Leaky Gut Syndrome: What It Looks Like and What To Do About It
“Leaky gut syndrome” has some symptoms including cramps, gas, bloating, aches and pains, and food sensitivities – but it’s more of a medical mystery than hard science, at this point. Dr. Donal Kirby at the Center for Human Nutrition at the Cleveland Clinic says, “It’s a very gray area. Physicians don’t know enough about the gut, which is our biggest immune system organ.”
“Leaky gut” isn’t something taught in medical school, rather it means that there’s a diagnosis out there that hasn’t been made. Sometimes, it can be very difficult to pin-down the causality for symptoms, so they treat those rather than the cause simply because they don’t know what the cause is!
Even though it’s not a conventional diagnosis, and typically not recognized by conventional physicians, that doesn’t mean it’s not an actual thing. The current theory is that leaky gut syndrome (also referred to as “increased intestinal permeability”) is the result of intestinal lining damage, which makes it less able to protect the internal environment and filter out nutrients. Consequently, some waste that isn’t normally absorbed, incompletely digested proteins and fats, along with bacterium and their toxins, “leak” out of the intestines and into the bloodstream. This leakage triggers an autoimmune reaction, which leads to gastrointestinal problems (which we mentioned before) as well as skin rashes, joint pain, and autoimmunity.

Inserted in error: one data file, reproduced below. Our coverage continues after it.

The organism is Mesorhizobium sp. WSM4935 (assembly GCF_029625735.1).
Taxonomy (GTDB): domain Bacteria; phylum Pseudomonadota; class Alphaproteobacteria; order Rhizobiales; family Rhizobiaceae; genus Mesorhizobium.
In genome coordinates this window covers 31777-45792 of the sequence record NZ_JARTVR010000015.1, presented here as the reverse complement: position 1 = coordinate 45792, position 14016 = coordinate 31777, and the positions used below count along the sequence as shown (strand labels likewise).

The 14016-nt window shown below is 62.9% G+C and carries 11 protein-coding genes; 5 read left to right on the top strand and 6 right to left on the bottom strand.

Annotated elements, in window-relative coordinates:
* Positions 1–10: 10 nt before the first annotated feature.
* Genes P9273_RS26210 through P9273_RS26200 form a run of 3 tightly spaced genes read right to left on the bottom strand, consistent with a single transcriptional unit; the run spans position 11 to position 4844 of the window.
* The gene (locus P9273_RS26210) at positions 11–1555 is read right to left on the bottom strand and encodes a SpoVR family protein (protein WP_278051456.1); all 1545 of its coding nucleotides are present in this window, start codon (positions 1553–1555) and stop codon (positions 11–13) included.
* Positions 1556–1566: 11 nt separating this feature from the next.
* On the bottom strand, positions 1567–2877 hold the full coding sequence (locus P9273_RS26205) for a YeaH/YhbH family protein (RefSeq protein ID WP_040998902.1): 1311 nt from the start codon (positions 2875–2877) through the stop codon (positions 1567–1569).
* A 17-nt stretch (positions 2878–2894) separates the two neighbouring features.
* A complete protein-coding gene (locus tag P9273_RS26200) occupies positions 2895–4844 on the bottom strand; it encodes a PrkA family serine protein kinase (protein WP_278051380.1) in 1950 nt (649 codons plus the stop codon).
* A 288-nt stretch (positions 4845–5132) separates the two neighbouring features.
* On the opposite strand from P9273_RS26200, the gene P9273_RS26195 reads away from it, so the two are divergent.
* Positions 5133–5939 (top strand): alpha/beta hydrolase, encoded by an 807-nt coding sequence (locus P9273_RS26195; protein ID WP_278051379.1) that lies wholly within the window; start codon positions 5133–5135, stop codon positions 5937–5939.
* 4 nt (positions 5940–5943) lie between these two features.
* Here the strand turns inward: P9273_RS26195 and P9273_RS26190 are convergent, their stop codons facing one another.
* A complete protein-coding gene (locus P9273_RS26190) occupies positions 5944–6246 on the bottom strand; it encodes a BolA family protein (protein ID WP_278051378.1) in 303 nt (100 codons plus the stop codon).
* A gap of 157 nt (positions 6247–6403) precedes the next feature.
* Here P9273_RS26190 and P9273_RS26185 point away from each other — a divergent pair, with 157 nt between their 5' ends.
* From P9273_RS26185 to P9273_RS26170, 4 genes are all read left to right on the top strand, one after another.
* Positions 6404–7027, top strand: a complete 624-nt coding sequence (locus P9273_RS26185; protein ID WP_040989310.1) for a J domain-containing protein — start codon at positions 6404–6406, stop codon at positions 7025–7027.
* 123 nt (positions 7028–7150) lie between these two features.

What causes this to happen or triggers this syndrome is up for debate, however here are some commonalities:
Diet: Consuming a high amount of refined sugars, preservatives, processed foods, refined flours, and artificial flavors introduces a massive amount of chemicals into the body that can be seen as toxic.
Inflammation: Any type of inflammation in the gut can lead to leaky gut. This can happen when there’s low stomach acid, which then passes undigested food into the small intestine, which then irritates everything while it goes by, yeast and bacterial overgrowth, infection, excessive environmental toxins, (see “Diet”) and even parasites.
Medications: Most prescriptions, or even over the counter, pain relievers with acetaminophen or aspirin can irritate the intestinal lining and decrease mucus, which is imperative to digestion. This can start, or help, an inflammation cycle and increase chances of permeability.
Zinc Deficiency: Zinc is crucial to maintaining a strong intestinal lining. Deficiency in this vitamin can lead to a loss of mucosal lining. Studies show that supplementing Zinc when it’s deficient can dramatically improve a person’s health.
Yeast: Yeast is normal gut flora, but if it gets out of hand it mutates into a fungus that grows tentacles that quickly latch onto the intestinal wall and stay there, causing holes in the lining.